domenica 31 gennaio 2016

E.2.11. The truth is that we haven't seen anything yet - Pt. XIV - Excerpt from the essay «Money, Revolution and Acceleration in Deleuze and Guattari's Anti-Oedipus», Obsolete Capitalism Free Press/Rizosphere, 2016

The truth is that we haven't seen anything yet

Let us now analyse the last phrase of

the accelerationist passage of the The Civilized Capitalist Machine: in this matter, the truth is that we haven't seen anything yet. (AO, 239) It is necessary to go back to Michel Foucault’s speech in Royaumont in 1964 during one of the first seminaries organized on Nietzsche, entitled: Nietzsche, Freud, Marx. Foucault’s speech is about the techniques of interpretations in the three philosophers who - according to him - have “put us back into the presence of a new possibility of interpretation (...), into an uncomfortable position, since these techniques of interpretation concern us ourselves, since we, the interpreters, have begun to interpret ourselves by these techniques. (AME, 272). The works of these three authors have inflicted a heavy blow to the western thought, but these techniques are necessary especially because, Foucault continues, the language is suspicious. “Suspecting language” signifies “that it means something other than what it says” (AME, 270). According to Foucault there are four characteristics of the new hermeneutic as a basis of an interpretative system that we still apply today: depth meant as exteriority, incompleteness, primacy of interpretation with respect to signs and finally an infinite self-interpretation. Deleuze will draw from Foucault’s words for his Conclusion of the Royaumont seminar: “The reason why we still think there are many hidden aspects in Nietzsche and his work is due to methodological reasons. Each single fact can not have a single meaning. Each fact/thing displays many level of meaning which express the forces and the becoming of such forces in it. (...) Foucault showed it to us: Nietzsche invented new ways of interpretation ... so that the interpretations themselves denounce the «type» that is he who is interpreting, renouncing to the question «what?» in favour of the question «who?»” Deleuze is clearly taking distance from the intellectuals of his time that combine these three philosophers, saying in his Nomad Thought: “Probably most of us fix the dawn of our modern culture in the trinity Nietzsche-Freud-Marx. Never mind that by doing so you defuse the explosiveness of each from the start.” (NT, 142). Who wanted to do so? He continues: “But the fact that modern philosophy has found the source of its renewal in the Nietzsche- Marx-Freud trinity is indeed rather ambiguous and equivocal. Because it can be interpreted positively as well as negatively. For example, after the war, philosophies of value were in vogue. Everyone was talking about values, and they wanted "axiology" to replace both ontology and the theory of knowledge.. .But it wasn't the least bit Nietzschean or Marxist in inspiration. On the contrary, no one talked about Nietzsche or Marx at all, no one knew them, and they didn't want to know them. What they made of "value" was a place to resurrect the most traditional, abstract spiritualism imaginable: they called on values in order to inspire a new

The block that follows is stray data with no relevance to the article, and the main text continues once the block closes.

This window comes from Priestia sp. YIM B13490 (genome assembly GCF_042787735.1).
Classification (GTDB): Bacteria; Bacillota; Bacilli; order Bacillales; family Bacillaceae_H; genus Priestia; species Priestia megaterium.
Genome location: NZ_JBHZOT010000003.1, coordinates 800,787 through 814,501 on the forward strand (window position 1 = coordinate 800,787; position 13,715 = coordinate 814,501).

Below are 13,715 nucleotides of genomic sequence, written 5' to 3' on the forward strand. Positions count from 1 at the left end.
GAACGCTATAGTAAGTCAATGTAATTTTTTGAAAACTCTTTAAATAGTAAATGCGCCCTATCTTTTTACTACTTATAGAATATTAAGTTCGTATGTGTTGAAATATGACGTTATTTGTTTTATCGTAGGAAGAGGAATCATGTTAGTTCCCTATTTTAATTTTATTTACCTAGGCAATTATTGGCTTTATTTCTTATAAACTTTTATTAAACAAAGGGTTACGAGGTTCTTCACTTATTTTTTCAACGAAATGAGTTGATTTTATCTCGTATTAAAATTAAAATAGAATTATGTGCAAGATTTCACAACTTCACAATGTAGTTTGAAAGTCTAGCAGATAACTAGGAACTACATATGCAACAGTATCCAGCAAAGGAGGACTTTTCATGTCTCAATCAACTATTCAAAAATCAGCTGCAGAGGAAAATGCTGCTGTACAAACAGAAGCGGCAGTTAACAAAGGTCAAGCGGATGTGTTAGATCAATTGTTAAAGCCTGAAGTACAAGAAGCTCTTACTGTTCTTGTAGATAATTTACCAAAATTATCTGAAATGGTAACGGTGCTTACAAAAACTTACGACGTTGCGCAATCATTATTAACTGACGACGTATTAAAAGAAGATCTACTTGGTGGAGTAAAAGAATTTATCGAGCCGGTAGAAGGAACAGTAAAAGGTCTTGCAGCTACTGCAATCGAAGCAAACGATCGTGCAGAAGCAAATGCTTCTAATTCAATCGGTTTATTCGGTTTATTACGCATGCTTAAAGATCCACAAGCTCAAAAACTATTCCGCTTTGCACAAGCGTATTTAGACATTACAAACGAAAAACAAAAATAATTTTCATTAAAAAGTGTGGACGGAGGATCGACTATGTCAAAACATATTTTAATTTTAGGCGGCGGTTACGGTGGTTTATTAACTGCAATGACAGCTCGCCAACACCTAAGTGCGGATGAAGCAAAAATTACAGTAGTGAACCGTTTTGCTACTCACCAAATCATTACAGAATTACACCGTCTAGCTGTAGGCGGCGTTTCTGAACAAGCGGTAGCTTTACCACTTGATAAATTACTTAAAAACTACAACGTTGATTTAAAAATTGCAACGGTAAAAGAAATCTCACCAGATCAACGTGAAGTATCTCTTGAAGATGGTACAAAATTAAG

conformity which they believed was better suited to the modern world, you know, the respect for values, etc. For Nietzsche, as well as for Marx, the notion of value is strictly inseparable 1) from a radical and total critique of society and the world (look at the theme of the "fetish" in Marx, or the theme of "idols" in Nietzsche), and 2) from a creation no less radical: Nietzsche's transvaluation, and Marx's revolutionary action. So, in the post-war context, everyone was all for using a concept of value, but they had completely neutralized it; they had subtracted all critical or creative sense from it. What they made of it was an instrument of established values. It was pure anti-Nietzsche — even worse, it was Nietzsche hijacked, annihilated, suppressed, it was Nietzsche brought back to Sunday mass. (DI, 135). To explain why “we haven't seen anything yet” Deleuze says: Now, Marx and Freud, perhaps, do represent the dawn of our culture, but Nietzsche is something entirely different: the dawn of counterculture.(NT 142). In the year 1972 this counterculture has just started and therefore Deleuze and Guattari state that such revolution is in itinere and it will probably be well- combative and well- aware. We, readers of today, do know that such destabilizing omen has not occurred [yet] but maybe The Strong of the Future generation is already among us, embodied by silicon men and nomadic plotters. 

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